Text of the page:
Growing crystals is a magical science experiment for kids.
Do you remember those super retro crystal garden growing kits when you were growing up? I remember my cousin having one and I was so jealous as it was just so cool. My kids are fascinated by crystals too – I mean, what isn’t there to love about something so colourful and sparkly?!! Fortunately growing crystals isn’t difficult to do – even without a kit. Using just two ingredients, this crystal science experiment makes a great first project for kids interested in growing crystals.
You can try it at home or at school, it would even make a fun science fair project as your child could explore ways to make more or bigger crystals by experimenting with the ingredient quantities within the crystal growing solution and crystal growing times.
Growing Crystals with Borax
To help simplify everything, the supplies are listed for just one jar of solution. While dependent on the size of the jars being used, for best results we suggest growing just one crystal per jar.
You will need:
- ½ quart (2 cup) canning jar or high heat stable measuring cup
- 1 ¾ cups of very hot water (I used almost boiling-but with great caution)
- 1/3 cup borax
- pipe cleaner/chenille stem, cut in half
- tape or a pencil
Decide ahead of time which steps best fit you and your helpers, younger children should hold off on helping with the boiling water and the adding in of the borax. Cutting the string and pipe cleaner, setting up a strip of tape across the jar (ahead of time) and forming the hearts are great ways to involve little ones.
Cut a pipe cleaner in half. Take one half and fold the pipe cleaner in half, bending the tops down in a loop to create a heart shape. Twist the ends together at the point where they meet.
Tie a string around the heart and test it in the jar – before adding the liquid – to make sure it will hang about half way down without touching the bottom or sides. The lower it hangs, the larger the crystals that form on it will be, but you don’t want it touching the jar because crystals will also form on the bottom and sides of the jar which will bond the heart and jar together.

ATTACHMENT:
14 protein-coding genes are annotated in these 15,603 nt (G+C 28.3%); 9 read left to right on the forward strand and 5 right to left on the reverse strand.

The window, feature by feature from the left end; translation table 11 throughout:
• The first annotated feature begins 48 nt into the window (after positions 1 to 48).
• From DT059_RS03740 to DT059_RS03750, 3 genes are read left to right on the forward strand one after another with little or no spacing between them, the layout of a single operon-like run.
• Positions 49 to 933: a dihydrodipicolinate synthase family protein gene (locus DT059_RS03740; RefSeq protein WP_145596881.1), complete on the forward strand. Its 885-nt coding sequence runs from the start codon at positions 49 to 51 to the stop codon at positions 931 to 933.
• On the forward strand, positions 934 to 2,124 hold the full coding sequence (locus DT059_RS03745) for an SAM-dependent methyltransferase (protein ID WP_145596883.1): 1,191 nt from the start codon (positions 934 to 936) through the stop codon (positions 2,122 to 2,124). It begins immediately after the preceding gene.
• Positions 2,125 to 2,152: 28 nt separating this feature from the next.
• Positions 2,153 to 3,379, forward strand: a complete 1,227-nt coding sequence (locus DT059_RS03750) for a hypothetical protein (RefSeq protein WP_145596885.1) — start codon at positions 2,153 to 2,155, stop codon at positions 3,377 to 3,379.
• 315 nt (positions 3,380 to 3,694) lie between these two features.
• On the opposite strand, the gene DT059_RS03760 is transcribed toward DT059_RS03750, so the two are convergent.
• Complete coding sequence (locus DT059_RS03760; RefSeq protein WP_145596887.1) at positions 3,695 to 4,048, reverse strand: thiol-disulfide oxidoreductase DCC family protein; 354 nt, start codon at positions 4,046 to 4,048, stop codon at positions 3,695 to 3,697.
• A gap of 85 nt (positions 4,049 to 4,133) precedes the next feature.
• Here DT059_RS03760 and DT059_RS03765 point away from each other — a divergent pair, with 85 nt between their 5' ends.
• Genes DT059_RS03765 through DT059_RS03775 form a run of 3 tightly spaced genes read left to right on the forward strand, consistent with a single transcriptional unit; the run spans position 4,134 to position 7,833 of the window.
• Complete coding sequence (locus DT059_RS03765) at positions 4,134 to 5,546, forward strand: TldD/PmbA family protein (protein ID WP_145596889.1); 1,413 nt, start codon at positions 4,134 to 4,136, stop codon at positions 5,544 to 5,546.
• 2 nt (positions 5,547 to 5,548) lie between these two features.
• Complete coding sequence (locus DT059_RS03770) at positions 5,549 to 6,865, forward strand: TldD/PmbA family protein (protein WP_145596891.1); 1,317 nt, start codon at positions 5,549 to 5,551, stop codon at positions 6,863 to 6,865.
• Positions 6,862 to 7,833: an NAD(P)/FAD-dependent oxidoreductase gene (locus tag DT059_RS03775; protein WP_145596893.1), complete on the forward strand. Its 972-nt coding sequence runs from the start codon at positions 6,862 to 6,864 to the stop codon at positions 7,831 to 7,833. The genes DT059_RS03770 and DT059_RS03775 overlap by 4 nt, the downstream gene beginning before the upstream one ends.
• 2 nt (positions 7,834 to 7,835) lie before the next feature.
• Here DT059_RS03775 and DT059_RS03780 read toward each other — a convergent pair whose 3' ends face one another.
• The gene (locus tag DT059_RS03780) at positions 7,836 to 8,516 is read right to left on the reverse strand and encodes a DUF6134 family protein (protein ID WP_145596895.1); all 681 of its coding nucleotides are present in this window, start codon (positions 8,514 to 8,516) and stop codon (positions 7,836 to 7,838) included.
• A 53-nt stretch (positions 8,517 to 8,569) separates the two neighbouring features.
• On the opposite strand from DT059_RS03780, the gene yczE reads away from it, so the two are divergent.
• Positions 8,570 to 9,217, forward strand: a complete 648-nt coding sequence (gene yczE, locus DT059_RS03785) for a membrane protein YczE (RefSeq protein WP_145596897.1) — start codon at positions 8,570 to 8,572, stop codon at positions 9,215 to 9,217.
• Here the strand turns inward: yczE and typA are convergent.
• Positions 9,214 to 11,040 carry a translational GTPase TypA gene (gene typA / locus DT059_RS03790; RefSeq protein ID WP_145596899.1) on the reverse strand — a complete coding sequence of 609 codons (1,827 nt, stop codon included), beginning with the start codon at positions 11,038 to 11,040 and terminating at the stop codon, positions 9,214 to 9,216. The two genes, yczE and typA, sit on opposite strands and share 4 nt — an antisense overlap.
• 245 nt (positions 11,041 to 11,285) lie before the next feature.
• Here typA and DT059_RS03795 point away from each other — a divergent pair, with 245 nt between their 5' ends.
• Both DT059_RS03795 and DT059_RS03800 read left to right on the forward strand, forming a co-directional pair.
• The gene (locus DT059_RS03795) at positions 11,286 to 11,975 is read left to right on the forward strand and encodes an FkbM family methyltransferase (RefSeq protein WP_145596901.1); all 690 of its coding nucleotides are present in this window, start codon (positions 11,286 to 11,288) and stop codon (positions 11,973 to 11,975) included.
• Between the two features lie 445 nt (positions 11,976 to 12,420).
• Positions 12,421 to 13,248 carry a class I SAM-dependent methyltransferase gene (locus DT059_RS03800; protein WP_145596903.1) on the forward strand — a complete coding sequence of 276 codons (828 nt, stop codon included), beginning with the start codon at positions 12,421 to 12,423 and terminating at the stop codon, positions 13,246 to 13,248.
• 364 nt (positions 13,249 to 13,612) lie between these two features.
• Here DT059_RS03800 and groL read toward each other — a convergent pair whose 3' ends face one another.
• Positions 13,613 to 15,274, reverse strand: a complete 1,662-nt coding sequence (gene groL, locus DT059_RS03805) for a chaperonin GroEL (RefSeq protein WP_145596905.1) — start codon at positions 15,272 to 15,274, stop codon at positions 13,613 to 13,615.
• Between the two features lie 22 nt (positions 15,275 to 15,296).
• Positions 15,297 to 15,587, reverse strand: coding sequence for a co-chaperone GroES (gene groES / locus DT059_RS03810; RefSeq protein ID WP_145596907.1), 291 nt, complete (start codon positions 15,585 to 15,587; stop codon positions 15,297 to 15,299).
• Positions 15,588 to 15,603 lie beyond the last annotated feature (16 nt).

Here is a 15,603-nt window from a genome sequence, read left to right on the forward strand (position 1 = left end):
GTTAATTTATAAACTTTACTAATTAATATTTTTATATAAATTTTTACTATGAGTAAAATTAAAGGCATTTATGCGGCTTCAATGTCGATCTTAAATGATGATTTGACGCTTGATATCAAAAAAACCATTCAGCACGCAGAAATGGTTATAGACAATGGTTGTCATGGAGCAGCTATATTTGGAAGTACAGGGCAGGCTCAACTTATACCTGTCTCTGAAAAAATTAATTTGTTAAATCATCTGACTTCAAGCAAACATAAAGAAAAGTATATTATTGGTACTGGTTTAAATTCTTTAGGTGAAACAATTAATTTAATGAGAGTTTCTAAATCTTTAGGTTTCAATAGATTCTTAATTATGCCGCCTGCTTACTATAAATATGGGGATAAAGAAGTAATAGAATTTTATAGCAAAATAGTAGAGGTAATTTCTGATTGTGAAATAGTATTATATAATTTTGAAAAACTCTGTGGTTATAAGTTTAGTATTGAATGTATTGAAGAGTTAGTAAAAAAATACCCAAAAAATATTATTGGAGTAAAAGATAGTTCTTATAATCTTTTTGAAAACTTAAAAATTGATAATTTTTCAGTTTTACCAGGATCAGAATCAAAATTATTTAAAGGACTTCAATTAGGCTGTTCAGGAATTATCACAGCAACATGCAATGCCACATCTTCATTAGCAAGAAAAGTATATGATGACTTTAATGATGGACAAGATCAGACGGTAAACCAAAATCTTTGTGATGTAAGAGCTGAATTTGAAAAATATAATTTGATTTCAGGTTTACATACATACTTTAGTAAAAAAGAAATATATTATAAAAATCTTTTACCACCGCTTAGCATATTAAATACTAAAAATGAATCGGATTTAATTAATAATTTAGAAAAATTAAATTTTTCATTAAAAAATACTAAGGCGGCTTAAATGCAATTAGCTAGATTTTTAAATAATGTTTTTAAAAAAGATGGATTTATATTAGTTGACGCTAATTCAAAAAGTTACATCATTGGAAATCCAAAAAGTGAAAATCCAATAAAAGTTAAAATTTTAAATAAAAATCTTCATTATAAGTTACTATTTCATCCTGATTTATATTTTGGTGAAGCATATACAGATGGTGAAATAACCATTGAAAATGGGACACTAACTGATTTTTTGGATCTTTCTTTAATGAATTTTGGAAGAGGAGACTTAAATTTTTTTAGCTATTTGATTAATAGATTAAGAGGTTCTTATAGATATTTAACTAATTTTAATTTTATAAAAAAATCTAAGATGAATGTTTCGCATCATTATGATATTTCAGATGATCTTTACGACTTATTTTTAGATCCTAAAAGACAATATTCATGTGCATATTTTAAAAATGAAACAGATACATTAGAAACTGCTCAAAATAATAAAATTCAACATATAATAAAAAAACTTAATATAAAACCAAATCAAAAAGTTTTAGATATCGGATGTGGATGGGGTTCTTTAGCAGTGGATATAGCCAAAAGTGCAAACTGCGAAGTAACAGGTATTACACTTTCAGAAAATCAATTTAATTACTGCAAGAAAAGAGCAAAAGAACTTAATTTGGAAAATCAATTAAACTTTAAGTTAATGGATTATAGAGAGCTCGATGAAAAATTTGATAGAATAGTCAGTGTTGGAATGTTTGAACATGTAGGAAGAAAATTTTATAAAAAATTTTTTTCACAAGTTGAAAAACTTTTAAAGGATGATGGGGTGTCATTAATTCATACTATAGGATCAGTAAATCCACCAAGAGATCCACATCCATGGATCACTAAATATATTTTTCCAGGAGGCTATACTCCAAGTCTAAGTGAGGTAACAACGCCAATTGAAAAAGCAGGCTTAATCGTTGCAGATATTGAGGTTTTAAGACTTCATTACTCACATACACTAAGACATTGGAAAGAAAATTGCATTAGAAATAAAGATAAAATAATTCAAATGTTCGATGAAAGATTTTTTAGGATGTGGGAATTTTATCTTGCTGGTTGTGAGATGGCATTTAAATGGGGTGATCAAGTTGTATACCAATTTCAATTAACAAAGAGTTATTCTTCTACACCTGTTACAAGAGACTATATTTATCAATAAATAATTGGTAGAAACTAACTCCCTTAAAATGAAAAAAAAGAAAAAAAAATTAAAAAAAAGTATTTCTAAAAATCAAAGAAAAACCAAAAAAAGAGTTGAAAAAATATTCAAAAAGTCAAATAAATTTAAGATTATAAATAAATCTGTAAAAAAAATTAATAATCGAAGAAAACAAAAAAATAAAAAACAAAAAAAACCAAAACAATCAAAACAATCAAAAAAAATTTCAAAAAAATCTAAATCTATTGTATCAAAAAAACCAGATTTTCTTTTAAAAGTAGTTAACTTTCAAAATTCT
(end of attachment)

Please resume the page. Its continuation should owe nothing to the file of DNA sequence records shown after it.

Heat the water in a larger, microwave safe measuring cup in the microwave, or in a pot on the stove, aim for almost boiling.
Turn on the vent/exhaust fan for your stove to high and then slowly add the borax to the water. Stir until the borax dissolves. Ideally you want to add as much borax as you can until no more will dissolve in the water, without the water becoming cloudy. Don’t be concerned if a little borax remains undissolved. If your solution becomes cloudy, add a little more very hot water.
*Be careful NOT to add the borax to boiling water or to pour it in too quickly as this can cause the water to boil over and make a hefty mess to clean up, umm not that I did that or anything…
Carefully pour the hot borax solution into your canning jar.
Carefully lower the heart into the water using the string, then tie it to the tape or a pencil sitting across the top of the jar.
Set the jar in a warm place where it can be observed but not touched or bumped.
This is a great project to start in the morning as you can watch the crystals slowly form throughout the day. Some of the ones shown here were suspended in the water solution for about 6 hours and others for closer to 20. All produced cool, square crystals over the pipe cleaners.
Remove the crystals from the solution and allow them to dry for a day or two before really handling them. Take care not to let young children put these in their mouth.
Ideas for Further Exploration
- Try using different coloured pipe cleaners to make a number of crystals. Which colour is your favourite?
- Explore twisting your pipe cleaners into different shapes. Which shape makes the best crystal?
- Have you got any ideas for making the crystals larger?
If you’re looking for more great, kid friendly science experiments, try this fun Fingerprint Forensics investigation, a delicious jellybean experiment or making your own mini microscope from household items.